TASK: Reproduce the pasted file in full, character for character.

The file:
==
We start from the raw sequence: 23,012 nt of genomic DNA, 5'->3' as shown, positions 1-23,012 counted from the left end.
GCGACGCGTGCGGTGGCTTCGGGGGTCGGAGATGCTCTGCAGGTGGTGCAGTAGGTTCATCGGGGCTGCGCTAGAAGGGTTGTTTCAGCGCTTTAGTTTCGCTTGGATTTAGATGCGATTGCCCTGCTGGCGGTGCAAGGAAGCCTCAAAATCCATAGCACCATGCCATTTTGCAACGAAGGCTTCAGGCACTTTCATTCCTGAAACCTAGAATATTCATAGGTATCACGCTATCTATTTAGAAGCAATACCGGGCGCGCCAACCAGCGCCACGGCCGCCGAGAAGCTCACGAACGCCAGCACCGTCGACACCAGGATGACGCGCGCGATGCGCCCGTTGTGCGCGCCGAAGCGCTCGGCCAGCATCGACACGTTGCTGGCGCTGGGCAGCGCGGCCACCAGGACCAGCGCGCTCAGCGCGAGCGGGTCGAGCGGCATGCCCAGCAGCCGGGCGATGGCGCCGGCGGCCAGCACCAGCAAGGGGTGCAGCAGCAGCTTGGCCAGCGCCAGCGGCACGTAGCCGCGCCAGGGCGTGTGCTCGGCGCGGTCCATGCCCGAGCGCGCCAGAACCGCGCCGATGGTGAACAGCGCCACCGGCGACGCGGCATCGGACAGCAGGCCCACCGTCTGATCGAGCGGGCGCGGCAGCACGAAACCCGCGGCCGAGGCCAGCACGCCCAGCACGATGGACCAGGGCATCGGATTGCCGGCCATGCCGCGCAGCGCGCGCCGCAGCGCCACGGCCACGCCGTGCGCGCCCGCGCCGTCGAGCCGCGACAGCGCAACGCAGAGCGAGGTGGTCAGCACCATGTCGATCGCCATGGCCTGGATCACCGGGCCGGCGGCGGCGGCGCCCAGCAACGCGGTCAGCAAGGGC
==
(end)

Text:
We start from the raw sequence: 23,012 nt of genomic DNA, 5'->3' as shown, positions 1-23,012 counted from the left end.
GCGACGCGTGCGGTGGCTTCGGGGGTCGGAGATGCTCTGCAGGTGGTGCAGTAGGTTCATCGGGGCTGCGCTAGAAGGGTTGTTTCAGCGCTTTAGTTTCGCTTGGATTTAGATGCGATTGCCCTGCTGGCGGTGCAAGGAAGCCTCAAAATCCATAGCACCATGCCATTTTGCAACGAAGGCTTCAGGCACTTTCATTCCTGAAACCTAGAATATTCATAGGTATCACGCTATCTATTTAGAAGCAATACCGGGCGCGCCAACCAGCGCCACGGCCGCCGAGAAGCTCACGAACGCCAGCACCGTCGACACCAGGATGACGCGCGCGATGCGCCCGTTGTGCGCGCCGAAGCGCTCGGCCAGCATCGACACGTTGCTGGCGCTGGGCAGCGCGGCCACCAGGACCAGCGCGCTCAGCGCGAGCGGGTCGAGCGGCATGCCCAGCAGCCGGGCGATGGCGCCGGCGGCCAGCACCAGCAAGGGGTGCAGCAGCAGCTTGGCCAGCGCCAGCGGCACGTAGCCGCGCCAGGGCGTGTGCTCGGCGCGGTCCATGCCCGAGCGCGCCAGAACCGCGCCGATGGTGAACAGCGCCACCGGCGACGCGGCATCGGACAGCAGGCCCACCGTCTGATCGAGCGGGCGCGGCAGCACGAAACCCGCGGCCGAGGCCAGCACGCCCAGCACGATGGACCAGGGCATCGGATTGCCGGCCATGCCGCGCAGCGCGCGCCGCAGCGCCACGGCCACGCCGTGCGCGCCCGCGCCGTCGAGCCGCGACAGCGCAACGCAGAGCGAGGTGGTCAGCACCATGTCGATCGCCATGGCCTGGATCACCGGGCCGGCGGCGGCGGCGCCCAGCAACGCGGTCAGCAAGGGC